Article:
In an unabashed plug, my memoir, A Gracious Heresy: the queer calling of an unlikely prophet, will be published soon. I am at the stage of seeking permissions for works I quote in the text and that is where my story begins.
I asked a poet for permission to use his two line poem which sums up the unexpected confrontations, joy, and challenges that Godde sets before me. It took me a while to track him down because I didn’t know the context in which the poem was published. I did what all good researchers do: I googled him. I discovered he taught at a Catholic university somewhere in West Virginia so I called him and asked for permission directly, assuming he would tell me what publisher to contact.
We had a lovely conversation in which I told him I had written a spiritual memoir and was hoping to use his poem. He said he could give permission and was glad to do it. We talked further and he asked if he could read my manuscript. I was delighted and agreed to send it as an attachment. Here is what followed (redacted to protect the guilty):
Thank you so much for giving me permission to use your poem, XXXX, in my memoir. I have attached a copy and hope you find it worthwhile.
Before too long I received this reply:
Although I certainly wish you every success, I think we might have a problem here. The University I teach at is (like me) orthodox Catholic.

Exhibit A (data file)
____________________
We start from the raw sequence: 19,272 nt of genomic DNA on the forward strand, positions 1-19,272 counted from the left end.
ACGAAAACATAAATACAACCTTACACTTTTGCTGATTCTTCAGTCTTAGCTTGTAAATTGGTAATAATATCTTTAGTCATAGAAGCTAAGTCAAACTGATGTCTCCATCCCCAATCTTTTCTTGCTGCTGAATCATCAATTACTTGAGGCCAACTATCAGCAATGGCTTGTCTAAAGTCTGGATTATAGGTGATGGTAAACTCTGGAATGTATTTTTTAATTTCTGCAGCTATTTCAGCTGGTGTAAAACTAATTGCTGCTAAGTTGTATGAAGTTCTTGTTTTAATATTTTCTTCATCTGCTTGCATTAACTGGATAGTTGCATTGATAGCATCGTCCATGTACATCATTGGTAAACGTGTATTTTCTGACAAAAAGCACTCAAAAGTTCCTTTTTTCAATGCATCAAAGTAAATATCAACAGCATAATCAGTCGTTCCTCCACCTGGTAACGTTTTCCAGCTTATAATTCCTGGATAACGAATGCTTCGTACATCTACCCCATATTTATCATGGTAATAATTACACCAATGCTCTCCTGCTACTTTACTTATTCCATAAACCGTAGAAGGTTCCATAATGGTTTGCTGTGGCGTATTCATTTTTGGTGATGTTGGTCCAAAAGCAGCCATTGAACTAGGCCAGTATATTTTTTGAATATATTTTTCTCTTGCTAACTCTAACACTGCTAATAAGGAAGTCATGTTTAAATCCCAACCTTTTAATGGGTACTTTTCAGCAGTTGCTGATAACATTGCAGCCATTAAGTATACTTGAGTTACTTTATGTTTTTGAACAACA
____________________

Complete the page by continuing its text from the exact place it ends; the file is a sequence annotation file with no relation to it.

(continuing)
You seem like a good person, and so I feel kind of bad to ask you, but could you use a quote from someone else?
We all have to try and be faithful to the Jesus we know.
I’ll pray for you and you pray for me!
Again, I wish you the best.
In Jesus and Mary,
Of course, I am deeply disappointed. I suppose I could have avoided your conflict by not sharing my manuscript but I choose not to prevaricate or mislead about my life and faith. Rejection in the name of doctrine is not a new experience for me though I did not expect it here. I will not use your work since you have withdrawn your permission.
Your poem, XXXX, speaks deeply to my absolute joy in God. Perhaps because of this, I am surprised you do not see the Spirit in the eggplant that is me. Be assured, I am not a good person but I am a child of God and a follower in the Way of Christ.
Without rancor I concur: I pray for you, you pray for me… we are all a part of God’s body.
In Christ’s love,
To which he responded:
Thank you, Connie, although I wouldn’t say that I don’t see the Spirit that is in you. We all need mercy; we all struggle.
(I wouldn’t be at all surprised if you were doing better than I am.)
And thanks, too, for the prayers!
I only regret that I didn’t expect this. There is no question that this person is warm in spirit and seeking to be faithful. What is clearer than ever is that I have absolutely no struggle with who I am, only with systems of oppression, especially those in the name of Godde. In the relative scheme of things this is not a big deal but it is an important reminder of the reason I need to tell my story.